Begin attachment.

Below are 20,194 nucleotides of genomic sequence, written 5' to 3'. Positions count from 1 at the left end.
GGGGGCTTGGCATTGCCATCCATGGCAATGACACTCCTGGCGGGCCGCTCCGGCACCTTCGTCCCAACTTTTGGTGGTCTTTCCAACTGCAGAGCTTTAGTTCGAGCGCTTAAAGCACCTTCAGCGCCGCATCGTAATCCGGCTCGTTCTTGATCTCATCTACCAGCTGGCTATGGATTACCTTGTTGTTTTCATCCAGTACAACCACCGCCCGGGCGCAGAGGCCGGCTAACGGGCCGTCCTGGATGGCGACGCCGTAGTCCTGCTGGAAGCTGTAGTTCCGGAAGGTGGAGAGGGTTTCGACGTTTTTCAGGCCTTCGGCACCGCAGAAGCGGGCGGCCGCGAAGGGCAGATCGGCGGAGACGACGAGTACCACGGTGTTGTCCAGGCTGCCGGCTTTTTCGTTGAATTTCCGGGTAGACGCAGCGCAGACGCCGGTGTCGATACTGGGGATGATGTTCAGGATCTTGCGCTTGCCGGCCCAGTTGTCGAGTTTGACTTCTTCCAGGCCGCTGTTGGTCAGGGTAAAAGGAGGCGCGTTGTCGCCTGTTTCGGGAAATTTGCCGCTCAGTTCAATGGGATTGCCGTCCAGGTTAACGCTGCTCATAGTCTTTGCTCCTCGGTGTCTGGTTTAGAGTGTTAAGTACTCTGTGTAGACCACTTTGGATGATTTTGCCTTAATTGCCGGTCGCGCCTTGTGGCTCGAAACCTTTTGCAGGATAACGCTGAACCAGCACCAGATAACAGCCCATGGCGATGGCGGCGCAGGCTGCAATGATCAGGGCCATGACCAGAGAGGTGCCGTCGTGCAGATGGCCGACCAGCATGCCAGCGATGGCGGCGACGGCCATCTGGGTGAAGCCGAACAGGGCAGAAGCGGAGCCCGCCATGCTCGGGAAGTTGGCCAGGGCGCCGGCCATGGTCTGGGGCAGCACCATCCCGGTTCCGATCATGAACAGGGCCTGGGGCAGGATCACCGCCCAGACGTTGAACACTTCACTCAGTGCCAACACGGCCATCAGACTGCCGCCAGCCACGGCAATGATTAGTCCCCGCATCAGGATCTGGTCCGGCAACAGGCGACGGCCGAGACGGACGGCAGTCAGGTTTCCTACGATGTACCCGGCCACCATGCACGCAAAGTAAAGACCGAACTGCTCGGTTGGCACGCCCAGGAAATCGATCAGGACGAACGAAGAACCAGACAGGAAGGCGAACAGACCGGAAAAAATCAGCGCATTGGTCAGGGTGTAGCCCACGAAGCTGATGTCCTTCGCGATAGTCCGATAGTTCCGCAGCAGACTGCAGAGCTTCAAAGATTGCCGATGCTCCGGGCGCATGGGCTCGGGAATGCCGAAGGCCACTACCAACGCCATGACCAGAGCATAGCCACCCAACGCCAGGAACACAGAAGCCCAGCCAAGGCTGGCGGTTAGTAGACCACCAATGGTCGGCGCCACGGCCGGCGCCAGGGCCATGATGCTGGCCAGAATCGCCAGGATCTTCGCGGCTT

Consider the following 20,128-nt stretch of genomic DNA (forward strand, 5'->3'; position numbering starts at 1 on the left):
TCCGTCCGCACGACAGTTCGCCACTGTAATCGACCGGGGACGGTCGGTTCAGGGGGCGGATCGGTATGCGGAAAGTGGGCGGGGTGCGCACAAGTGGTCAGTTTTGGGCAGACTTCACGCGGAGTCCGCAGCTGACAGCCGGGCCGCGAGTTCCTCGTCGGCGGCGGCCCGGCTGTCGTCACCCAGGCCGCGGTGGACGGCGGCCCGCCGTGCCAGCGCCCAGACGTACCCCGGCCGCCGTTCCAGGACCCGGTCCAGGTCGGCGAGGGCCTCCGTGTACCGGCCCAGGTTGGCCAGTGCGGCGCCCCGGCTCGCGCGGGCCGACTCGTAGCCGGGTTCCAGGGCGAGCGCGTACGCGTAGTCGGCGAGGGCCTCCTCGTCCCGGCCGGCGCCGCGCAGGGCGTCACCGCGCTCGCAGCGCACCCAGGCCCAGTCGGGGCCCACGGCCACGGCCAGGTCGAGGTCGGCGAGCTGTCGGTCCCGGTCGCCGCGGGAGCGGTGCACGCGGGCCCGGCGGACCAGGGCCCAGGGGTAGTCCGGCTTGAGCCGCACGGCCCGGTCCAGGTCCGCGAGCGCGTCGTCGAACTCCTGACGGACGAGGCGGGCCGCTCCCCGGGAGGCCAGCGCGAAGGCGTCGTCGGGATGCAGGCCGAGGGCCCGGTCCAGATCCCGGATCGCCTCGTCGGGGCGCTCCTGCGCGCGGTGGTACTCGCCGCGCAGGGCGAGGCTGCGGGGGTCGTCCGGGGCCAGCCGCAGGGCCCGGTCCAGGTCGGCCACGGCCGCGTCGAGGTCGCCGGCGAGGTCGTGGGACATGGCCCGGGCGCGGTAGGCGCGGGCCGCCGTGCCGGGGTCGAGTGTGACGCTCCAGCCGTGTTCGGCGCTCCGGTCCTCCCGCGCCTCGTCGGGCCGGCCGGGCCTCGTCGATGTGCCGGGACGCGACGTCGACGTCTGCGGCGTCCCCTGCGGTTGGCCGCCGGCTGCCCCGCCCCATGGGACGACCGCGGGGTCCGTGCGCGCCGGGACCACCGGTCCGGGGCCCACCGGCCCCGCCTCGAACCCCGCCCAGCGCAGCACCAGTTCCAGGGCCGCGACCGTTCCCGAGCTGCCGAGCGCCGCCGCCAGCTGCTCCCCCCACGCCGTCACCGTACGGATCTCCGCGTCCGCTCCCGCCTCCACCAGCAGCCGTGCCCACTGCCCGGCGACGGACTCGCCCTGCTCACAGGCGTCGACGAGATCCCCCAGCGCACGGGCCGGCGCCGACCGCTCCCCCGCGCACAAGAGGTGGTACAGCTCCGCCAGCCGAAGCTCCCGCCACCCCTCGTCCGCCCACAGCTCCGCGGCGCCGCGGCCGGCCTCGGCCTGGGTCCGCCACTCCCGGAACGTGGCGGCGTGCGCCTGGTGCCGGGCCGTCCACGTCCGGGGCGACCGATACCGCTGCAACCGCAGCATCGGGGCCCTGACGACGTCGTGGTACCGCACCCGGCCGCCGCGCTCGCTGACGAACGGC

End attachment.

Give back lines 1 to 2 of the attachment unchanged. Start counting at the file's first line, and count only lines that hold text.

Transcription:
Below are 20,194 nucleotides of genomic sequence, written 5' to 3'. Positions count from 1 at the left end.
GGGGGCTTGGCATTGCCATCCATGGCAATGACACTCCTGGCGGGCCGCTCCGGCACCTTCGTCCCAACTTTTGGTGGTCTTTCCAACTGCAGAGCTTTAGTTCGAGCGCTTAAAGCACCTTCAGCGCCGCATCGTAATCCGGCTCGTTCTTGATCTCATCTACCAGCTGGCTATGGATTACCTTGTTGTTTTCATCCAGTACAACCACCGCCCGGGCGCAGAGGCCGGCTAACGGGCCGTCCTGGATGGCGACGCCGTAGTCCTGCTGGAAGCTGTAGTTCCGGAAGGTGGAGAGGGTTTCGACGTTTTTCAGGCCTTCGGCACCGCAGAAGCGGGCGGCCGCGAAGGGCAGATCGGCGGAGACGACGAGTACCACGGTGTTGTCCAGGCTGCCGGCTTTTTCGTTGAATTTCCGGGTAGACGCAGCGCAGACGCCGGTGTCGATACTGGGGATGATGTTCAGGATCTTGCGCTTGCCGGCCCAGTTGTCGAGTTTGACTTCTTCCAGGCCGCTGTTGGTCAGGGTAAAAGGAGGCGCGTTGTCGCCTGTTTCGGGAAATTTGCCGCTCAGTTCAATGGGATTGCCGTCCAGGTTAACGCTGCTCATAGTCTTTGCTCCTCGGTGTCTGGTTTAGAGTGTTAAGTACTCTGTGTAGACCACTTTGGATGATTTTGCCTTAATTGCCGGTCGCGCCTTGTGGCTCGAAACCTTTTGCAGGATAACGCTGAACCAGCACCAGATAACAGCCCATGGCGATGGCGGCGCAGGCTGCAATGATCAGGGCCATGACCAGAGAGGTGCCGTCGTGCAGATGGCCGACCAGCATGCCAGCGATGGCGGCGACGGCCATCTGGGTGAAGCCGAACAGGGCAGAAGCGGAGCCCGCCATGCTCGGGAAGTTGGCCAGGGCGCCGGCCATGGTCTGGGGCAGCACCATCCCGGTTCCGATCATGAACAGGGCCTGGGGCAGGATCACCGCCCAGACGTTGAACACTTCACTCAGTGCCAACACGGCCATCAGACTGCCGCCAGCCACGGCAATGATTAGTCCCCGCATCAGGATCTGGTCCGGCAACAGGCGACGGCCGAGACGGACGGCAGTCAGGTTTCCTACGATGTACCCGGCCACCATGCACGCAAAGTAAAGACCGAACTGCTCGGTTGGCACGCCCAGGAAATCGATCAGGACGAACGAAGAACCAGACAGGAAGGCGAACAGACCGGAAAAAATCAGCGCATTGGTCAGGGTGTAGCCCACGAAGCTGATGTCCTTCGCGATAGTCCGATAGTTCCGCAGCAGACTGCAGAGCTTCAAAGATTGCCGATGCTCCGGGCGCATGGGCTCGGGAATGCCGAAGGCCACTACCAACGCCATGACCAGAGCATAGCCACCCAACGCCAGGAACACAGAAGCCCAGCCAAGGCTGGCGGTTAGTAGACCACCAATGGTCGGCGCCACGGCCGGCGCCAGGGCCATGATGCTGGCCAGAATCGCCAGGATCTTCGCGGCTT